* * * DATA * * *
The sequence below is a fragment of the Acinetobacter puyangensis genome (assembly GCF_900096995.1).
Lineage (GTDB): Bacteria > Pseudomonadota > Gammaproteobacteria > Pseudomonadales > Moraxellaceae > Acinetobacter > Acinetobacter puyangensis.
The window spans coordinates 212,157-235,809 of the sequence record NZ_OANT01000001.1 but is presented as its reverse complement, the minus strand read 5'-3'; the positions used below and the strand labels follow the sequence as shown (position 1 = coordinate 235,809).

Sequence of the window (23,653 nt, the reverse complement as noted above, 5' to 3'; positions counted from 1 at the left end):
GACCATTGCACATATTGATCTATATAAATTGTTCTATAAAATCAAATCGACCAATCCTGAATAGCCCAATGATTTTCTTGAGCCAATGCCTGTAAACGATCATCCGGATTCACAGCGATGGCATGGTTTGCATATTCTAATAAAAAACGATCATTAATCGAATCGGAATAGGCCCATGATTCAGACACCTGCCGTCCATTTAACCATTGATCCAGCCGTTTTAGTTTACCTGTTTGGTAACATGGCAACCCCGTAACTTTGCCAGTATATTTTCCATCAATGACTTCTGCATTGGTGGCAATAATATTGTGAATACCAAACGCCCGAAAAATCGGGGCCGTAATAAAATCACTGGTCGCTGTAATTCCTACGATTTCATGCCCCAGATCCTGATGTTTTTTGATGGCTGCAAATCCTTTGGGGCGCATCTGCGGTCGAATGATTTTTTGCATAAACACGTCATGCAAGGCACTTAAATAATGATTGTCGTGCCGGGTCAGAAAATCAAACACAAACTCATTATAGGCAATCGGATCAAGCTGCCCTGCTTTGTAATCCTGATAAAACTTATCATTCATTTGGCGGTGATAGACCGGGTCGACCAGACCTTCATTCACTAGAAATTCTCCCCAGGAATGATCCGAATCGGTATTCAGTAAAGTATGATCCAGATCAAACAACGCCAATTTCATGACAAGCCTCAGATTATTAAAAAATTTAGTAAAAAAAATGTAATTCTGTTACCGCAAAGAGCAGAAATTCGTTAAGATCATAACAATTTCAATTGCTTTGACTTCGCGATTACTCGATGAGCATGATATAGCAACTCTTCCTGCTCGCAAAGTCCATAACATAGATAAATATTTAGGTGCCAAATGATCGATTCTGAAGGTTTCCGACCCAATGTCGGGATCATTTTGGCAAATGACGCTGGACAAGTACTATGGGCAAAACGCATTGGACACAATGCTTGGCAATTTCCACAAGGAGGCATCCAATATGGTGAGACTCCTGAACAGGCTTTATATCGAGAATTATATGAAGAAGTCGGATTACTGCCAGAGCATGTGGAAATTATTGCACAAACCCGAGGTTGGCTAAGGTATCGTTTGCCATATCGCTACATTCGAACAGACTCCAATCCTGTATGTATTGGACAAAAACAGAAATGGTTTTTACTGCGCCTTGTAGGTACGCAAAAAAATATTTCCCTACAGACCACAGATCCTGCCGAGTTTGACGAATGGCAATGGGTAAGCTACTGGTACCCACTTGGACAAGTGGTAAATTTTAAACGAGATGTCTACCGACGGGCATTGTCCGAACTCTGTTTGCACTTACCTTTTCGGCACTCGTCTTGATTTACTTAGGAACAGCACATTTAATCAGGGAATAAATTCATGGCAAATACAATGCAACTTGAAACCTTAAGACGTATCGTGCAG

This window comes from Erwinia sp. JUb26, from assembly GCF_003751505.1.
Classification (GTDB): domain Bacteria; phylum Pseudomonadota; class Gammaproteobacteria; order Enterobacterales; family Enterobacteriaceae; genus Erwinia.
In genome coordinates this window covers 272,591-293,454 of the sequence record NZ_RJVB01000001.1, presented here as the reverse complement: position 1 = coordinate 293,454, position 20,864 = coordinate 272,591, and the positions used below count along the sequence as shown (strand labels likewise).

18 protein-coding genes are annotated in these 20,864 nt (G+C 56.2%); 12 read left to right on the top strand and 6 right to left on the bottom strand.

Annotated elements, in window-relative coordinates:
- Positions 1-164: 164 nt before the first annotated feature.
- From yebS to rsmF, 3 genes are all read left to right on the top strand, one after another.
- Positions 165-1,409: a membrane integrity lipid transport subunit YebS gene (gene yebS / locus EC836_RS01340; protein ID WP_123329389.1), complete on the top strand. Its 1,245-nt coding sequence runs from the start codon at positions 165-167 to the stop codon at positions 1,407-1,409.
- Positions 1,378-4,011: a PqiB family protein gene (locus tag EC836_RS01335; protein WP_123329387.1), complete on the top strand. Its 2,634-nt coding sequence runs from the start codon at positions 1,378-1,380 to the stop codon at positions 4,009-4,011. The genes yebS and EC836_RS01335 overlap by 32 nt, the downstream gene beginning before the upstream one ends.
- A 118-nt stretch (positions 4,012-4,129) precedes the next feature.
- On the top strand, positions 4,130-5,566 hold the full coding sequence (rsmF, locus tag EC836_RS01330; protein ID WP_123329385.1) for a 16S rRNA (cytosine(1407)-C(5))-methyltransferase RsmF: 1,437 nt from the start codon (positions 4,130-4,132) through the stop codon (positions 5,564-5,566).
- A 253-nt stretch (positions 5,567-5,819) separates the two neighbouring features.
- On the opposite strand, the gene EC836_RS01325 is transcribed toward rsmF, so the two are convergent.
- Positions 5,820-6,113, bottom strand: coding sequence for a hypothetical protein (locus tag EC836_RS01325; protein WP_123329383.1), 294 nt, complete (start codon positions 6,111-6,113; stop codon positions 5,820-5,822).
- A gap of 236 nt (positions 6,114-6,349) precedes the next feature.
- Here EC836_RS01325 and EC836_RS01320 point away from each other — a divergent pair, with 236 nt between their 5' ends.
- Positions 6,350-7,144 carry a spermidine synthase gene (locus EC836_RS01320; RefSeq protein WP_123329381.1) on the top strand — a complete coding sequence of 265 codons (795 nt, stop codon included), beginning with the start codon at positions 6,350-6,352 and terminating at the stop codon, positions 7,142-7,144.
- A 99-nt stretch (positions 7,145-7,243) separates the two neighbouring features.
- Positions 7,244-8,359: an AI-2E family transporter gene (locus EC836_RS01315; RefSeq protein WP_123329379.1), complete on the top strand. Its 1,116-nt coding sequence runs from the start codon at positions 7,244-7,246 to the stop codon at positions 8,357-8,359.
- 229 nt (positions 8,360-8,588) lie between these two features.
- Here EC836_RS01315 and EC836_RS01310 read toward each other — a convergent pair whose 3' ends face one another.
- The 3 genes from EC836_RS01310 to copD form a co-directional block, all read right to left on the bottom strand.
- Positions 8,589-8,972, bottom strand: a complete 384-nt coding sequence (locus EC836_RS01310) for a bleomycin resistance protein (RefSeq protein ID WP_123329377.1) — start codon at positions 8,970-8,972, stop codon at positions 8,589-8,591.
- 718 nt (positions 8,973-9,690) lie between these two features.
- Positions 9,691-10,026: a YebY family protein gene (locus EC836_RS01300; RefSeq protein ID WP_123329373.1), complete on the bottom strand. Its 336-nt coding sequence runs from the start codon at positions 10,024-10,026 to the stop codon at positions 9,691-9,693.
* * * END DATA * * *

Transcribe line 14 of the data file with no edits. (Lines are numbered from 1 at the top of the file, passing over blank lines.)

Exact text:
- Positions 1,378-4,011: a PqiB family protein gene (locus tag EC836_RS01335; protein WP_123329387.1), complete on the top strand. Its 2,634-nt coding sequence runs from the start codon at positions 1,378-1,380 to the stop codon at positions 4,009-4,011. The genes yebS and EC836_RS01335 overlap by 32 nt, the downstream gene beginning before the upstream one ends.